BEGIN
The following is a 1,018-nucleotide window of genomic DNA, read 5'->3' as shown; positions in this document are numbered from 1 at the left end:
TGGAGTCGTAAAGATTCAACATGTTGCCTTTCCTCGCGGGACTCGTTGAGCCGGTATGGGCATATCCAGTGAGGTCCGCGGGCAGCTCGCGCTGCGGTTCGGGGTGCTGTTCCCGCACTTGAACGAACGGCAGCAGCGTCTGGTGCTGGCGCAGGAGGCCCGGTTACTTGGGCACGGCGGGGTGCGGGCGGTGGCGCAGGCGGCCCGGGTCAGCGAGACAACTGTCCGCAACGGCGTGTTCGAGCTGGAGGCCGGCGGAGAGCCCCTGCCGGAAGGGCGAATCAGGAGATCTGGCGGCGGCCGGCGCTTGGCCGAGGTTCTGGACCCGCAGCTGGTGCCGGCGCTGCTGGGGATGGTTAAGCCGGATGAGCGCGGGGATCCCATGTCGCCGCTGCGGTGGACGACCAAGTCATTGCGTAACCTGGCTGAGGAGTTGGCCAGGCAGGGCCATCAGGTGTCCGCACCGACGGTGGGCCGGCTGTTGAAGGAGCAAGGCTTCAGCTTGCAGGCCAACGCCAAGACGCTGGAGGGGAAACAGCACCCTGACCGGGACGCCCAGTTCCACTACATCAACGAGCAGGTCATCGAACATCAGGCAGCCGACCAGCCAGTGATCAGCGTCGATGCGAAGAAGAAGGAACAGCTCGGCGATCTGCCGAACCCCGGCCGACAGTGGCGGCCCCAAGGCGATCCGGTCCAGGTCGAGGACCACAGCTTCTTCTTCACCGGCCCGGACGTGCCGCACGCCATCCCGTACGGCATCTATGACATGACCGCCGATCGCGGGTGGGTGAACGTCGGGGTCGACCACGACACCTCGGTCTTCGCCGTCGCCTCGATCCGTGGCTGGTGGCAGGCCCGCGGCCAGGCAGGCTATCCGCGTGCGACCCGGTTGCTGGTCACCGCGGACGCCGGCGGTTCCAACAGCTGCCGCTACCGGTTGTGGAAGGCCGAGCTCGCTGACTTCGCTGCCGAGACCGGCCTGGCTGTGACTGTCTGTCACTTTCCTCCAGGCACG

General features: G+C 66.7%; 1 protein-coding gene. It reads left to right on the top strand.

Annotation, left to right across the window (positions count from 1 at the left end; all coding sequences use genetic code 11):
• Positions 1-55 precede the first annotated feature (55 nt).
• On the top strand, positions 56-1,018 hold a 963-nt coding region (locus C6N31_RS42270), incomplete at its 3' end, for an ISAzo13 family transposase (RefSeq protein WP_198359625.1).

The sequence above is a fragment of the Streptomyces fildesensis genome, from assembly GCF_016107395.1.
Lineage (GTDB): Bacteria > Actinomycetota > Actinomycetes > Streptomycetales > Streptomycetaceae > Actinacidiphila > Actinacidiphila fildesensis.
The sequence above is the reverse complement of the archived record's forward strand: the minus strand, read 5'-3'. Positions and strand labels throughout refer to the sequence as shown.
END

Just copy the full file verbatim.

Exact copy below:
The following is a 1,018-nucleotide window of genomic DNA, read 5'->3' as shown; positions in this document are numbered from 1 at the left end:
TGGAGTCGTAAAGATTCAACATGTTGCCTTTCCTCGCGGGACTCGTTGAGCCGGTATGGGCATATCCAGTGAGGTCCGCGGGCAGCTCGCGCTGCGGTTCGGGGTGCTGTTCCCGCACTTGAACGAACGGCAGCAGCGTCTGGTGCTGGCGCAGGAGGCCCGGTTACTTGGGCACGGCGGGGTGCGGGCGGTGGCGCAGGCGGCCCGGGTCAGCGAGACAACTGTCCGCAACGGCGTGTTCGAGCTGGAGGCCGGCGGAGAGCCCCTGCCGGAAGGGCGAATCAGGAGATCTGGCGGCGGCCGGCGCTTGGCCGAGGTTCTGGACCCGCAGCTGGTGCCGGCGCTGCTGGGGATGGTTAAGCCGGATGAGCGCGGGGATCCCATGTCGCCGCTGCGGTGGACGACCAAGTCATTGCGTAACCTGGCTGAGGAGTTGGCCAGGCAGGGCCATCAGGTGTCCGCACCGACGGTGGGCCGGCTGTTGAAGGAGCAAGGCTTCAGCTTGCAGGCCAACGCCAAGACGCTGGAGGGGAAACAGCACCCTGACCGGGACGCCCAGTTCCACTACATCAACGAGCAGGTCATCGAACATCAGGCAGCCGACCAGCCAGTGATCAGCGTCGATGCGAAGAAGAAGGAACAGCTCGGCGATCTGCCGAACCCCGGCCGACAGTGGCGGCCCCAAGGCGATCCGGTCCAGGTCGAGGACCACAGCTTCTTCTTCACCGGCCCGGACGTGCCGCACGCCATCCCGTACGGCATCTATGACATGACCGCCGATCGCGGGTGGGTGAACGTCGGGGTCGACCACGACACCTCGGTCTTCGCCGTCGCCTCGATCCGTGGCTGGTGGCAGGCCCGCGGCCAGGCAGGCTATCCGCGTGCGACCCGGTTGCTGGTCACCGCGGACGCCGGCGGTTCCAACAGCTGCCGCTACCGGTTGTGGAAGGCCGAGCTCGCTGACTTCGCTGCCGAGACCGGCCTGGCTGTGACTGTCTGTCACTTTCCTCCAGGCACG

General features: G+C 66.7%; 1 protein-coding gene. It reads left to right on the top strand.

Annotation, left to right across the window (positions count from 1 at the left end; all coding sequences use genetic code 11):
• Positions 1-55 precede the first annotated feature (55 nt).
• On the top strand, positions 56-1,018 hold a 963-nt coding region (locus C6N31_RS42270), incomplete at its 3' end, for an ISAzo13 family transposase (RefSeq protein WP_198359625.1).

The sequence above is a fragment of the Streptomyces fildesensis genome, from assembly GCF_016107395.1.
Lineage (GTDB): Bacteria > Actinomycetota > Actinomycetes > Streptomycetales > Streptomycetaceae > Actinacidiphila > Actinacidiphila fildesensis.
The sequence above is the reverse complement of the archived record's forward strand: the minus strand, read 5'-3'. Positions and strand labels throughout refer to the sequence as shown.